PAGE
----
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A tale from my window: Eriksen’s Cardiac Arrest

Danish footballer Christian Eriksen had recovered following a cardiac arrest during a European Championship match on Saturday but doctors are still not clear as to why his heart stopped suddenly.

The American Heart Association has described the cardiac arrest as occurring when the heart electrical system abruptly malfunctions, and the heart suddenly stops beating normally.

There has been a debate on the issue of how the situation could have been managed if it should have occurred in the Ghana Premier League. With the visibility of ambulances present in some venues of the Ghana Premier League, the situation can really be managed to prevent deaths and the effects of cardiac arrest on players in the domestic league.

The New England Journal of Medicine had a survey in 2017. The research was to find out whether footballers had a high risk of dying from a heart attack while actively playing.

A total of 11, 168 youth players were used for this research and the following findings were revealed.

1. Dangers are high ineffective athletes because taxing the heart can trigger their underlying disease.

2. The hormone, adrenaline, changes into electrolytes and dehydration will increase the risk of triggering a cardiac arrest.

3. 7 in every 100,000 players die when they suffer cardiac arrest.

4. Footballers stand a higher risk of dying because their hearts stop beating.

In America and Europe, there is proper planning of how young athletes are screened when they hit the age of 12. When diseases are diagnosed during these screenings, they are then guided by specialists to what they can do, referrals, and the choices they must make if they are eligible to have a career in sports or not.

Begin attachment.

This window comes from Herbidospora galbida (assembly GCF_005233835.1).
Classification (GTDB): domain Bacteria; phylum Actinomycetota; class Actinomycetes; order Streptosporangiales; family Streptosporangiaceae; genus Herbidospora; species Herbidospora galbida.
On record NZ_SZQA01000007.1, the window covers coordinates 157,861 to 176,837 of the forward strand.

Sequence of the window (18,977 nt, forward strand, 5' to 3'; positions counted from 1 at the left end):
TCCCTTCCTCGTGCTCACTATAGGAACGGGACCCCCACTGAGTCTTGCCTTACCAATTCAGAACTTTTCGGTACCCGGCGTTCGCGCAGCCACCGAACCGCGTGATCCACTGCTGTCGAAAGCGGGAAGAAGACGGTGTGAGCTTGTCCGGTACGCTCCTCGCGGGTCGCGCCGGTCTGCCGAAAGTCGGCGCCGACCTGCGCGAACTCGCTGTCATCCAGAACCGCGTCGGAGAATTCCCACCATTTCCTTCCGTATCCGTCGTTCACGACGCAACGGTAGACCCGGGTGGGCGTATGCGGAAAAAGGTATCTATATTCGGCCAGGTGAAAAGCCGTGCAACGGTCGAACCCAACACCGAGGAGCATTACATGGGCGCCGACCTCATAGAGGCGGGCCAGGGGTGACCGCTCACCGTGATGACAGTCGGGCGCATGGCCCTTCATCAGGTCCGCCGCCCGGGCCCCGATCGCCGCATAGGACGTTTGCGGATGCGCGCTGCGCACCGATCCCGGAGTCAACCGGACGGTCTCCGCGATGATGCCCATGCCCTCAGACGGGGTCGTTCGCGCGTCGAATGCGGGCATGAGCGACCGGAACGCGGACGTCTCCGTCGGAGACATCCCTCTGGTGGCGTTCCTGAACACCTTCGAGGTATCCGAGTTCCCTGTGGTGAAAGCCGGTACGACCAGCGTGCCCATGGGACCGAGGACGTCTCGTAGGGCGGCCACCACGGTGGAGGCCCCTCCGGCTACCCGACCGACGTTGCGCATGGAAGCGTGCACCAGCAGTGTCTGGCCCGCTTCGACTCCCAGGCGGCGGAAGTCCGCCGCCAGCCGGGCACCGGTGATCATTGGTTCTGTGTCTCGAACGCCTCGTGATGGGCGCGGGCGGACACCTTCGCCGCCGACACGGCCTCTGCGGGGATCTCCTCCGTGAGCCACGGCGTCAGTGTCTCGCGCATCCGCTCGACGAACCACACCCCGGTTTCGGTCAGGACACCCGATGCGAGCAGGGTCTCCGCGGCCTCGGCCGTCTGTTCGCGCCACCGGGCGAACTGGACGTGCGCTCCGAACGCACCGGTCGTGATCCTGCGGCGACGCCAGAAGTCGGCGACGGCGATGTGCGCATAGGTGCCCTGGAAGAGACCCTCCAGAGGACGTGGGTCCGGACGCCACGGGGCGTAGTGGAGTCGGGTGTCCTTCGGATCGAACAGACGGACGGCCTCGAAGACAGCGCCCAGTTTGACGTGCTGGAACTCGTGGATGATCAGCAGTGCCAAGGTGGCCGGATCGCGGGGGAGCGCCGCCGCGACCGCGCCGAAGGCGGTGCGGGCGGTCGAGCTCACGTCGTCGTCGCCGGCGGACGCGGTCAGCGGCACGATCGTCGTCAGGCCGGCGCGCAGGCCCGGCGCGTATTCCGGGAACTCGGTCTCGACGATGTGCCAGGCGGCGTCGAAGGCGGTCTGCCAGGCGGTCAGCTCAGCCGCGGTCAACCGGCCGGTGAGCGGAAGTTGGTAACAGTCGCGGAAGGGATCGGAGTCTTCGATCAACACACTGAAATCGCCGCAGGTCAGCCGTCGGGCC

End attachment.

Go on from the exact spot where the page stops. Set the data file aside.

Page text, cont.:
Their educational curriculums are also designed in a way they can provide first aid and attend to patients in times of emergencies, from preschool, high school, and colleges.

They also have an allocation of ambulances at all vantage points around their streets and stadiums so to attend to emergencies. None of these remedies outlined can be seen here in Africa which FIFA, CAF, GFA renowned Sports Exercise Physician, Dr. Prince Pambo in an interview he had with the sports world in 2017 argued in line with what medical experts say about the reason why black and African footballers are more prone to suffering cardiac arrest on the pitch.

The Ghana Football Association should encourage and enforce the subject of first aid, spreading all over the teams in the various leagues and the other smaller sports as well.

Additionally, the Ghana Football Association in conjunction with the Ministry of Education should enforce the teaching of Physical Education at the basic, Junior High school, and senior high school with frequent supervision. The avenue will give first-hand information to juvenile and players in the lower league access to how they can offer first aid to colleagues when such situations arrive.

Furthermore, workshops, symposiums, and refresher courses should be organized for local-based footballers both male and female leagues before and after the league season. They can play their roles perfectly, using the captain of Denmark, Kjaer as a case study, to stable players during occurrences of cardiac arrest.

The next juvenile football league should have players been screened so their medical records can be kept. This will also serve to make referrals when illnesses are diagnosed from these medicals the players go through.

We all have a role to play to make football the best sport in Ghana and this can be done when players are healthy and strong.



Source: Abel Manomey 

MPhil Student, University of Education, Winneba

• Footballer, Ghana Premier League, Dreams F.C.

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